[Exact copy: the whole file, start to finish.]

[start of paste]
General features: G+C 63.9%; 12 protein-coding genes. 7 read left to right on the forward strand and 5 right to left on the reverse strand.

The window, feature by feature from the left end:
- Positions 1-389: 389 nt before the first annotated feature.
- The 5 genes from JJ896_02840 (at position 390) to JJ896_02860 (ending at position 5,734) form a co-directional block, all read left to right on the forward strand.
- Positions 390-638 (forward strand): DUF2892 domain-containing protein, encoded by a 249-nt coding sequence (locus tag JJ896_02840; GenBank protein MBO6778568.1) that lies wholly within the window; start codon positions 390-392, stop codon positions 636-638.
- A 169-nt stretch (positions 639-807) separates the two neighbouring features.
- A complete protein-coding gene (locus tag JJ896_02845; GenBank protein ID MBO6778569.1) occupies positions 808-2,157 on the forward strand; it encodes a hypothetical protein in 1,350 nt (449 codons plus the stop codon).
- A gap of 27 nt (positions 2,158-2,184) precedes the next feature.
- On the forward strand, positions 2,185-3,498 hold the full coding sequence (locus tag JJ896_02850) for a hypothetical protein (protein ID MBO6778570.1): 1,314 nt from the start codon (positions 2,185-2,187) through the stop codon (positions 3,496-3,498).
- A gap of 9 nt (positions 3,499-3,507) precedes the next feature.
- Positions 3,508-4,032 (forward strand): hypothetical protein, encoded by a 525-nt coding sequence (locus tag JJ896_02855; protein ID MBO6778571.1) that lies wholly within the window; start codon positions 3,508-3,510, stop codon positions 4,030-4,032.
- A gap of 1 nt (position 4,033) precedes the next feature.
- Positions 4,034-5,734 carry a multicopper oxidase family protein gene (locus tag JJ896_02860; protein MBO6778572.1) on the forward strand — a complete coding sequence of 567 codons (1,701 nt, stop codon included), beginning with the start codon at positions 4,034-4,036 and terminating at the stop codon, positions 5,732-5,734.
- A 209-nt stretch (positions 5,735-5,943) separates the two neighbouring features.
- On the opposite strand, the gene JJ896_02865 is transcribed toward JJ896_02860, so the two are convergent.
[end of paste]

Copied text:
General features: G+C 63.9%; 12 protein-coding genes. 7 read left to right on the forward strand and 5 right to left on the reverse strand.

The window, feature by feature from the left end:
- Positions 1-389: 389 nt before the first annotated feature.
- The 5 genes from JJ896_02840 (at position 390) to JJ896_02860 (ending at position 5,734) form a co-directional block, all read left to right on the forward strand.
- Positions 390-638 (forward strand): DUF2892 domain-containing protein, encoded by a 249-nt coding sequence (locus tag JJ896_02840; GenBank protein MBO6778568.1) that lies wholly within the window; start codon positions 390-392, stop codon positions 636-638.
- A 169-nt stretch (positions 639-807) separates the two neighbouring features.
- A complete protein-coding gene (locus tag JJ896_02845; GenBank protein ID MBO6778569.1) occupies positions 808-2,157 on the forward strand; it encodes a hypothetical protein in 1,350 nt (449 codons plus the stop codon).
- A gap of 27 nt (positions 2,158-2,184) precedes the next feature.
- On the forward strand, positions 2,185-3,498 hold the full coding sequence (locus tag JJ896_02850) for a hypothetical protein (protein ID MBO6778570.1): 1,314 nt from the start codon (positions 2,185-2,187) through the stop codon (positions 3,496-3,498).
- A gap of 9 nt (positions 3,499-3,507) precedes the next feature.
- Positions 3,508-4,032 (forward strand): hypothetical protein, encoded by a 525-nt coding sequence (locus tag JJ896_02855; protein ID MBO6778571.1) that lies wholly within the window; start codon positions 3,508-3,510, stop codon positions 4,030-4,032.
- A gap of 1 nt (position 4,033) precedes the next feature.
- Positions 4,034-5,734 carry a multicopper oxidase family protein gene (locus tag JJ896_02860; protein MBO6778572.1) on the forward strand — a complete coding sequence of 567 codons (1,701 nt, stop codon included), beginning with the start codon at positions 4,034-4,036 and terminating at the stop codon, positions 5,732-5,734.
- A 209-nt stretch (positions 5,735-5,943) separates the two neighbouring features.
- On the opposite strand, the gene JJ896_02865 is transcribed toward JJ896_02860, so the two are convergent.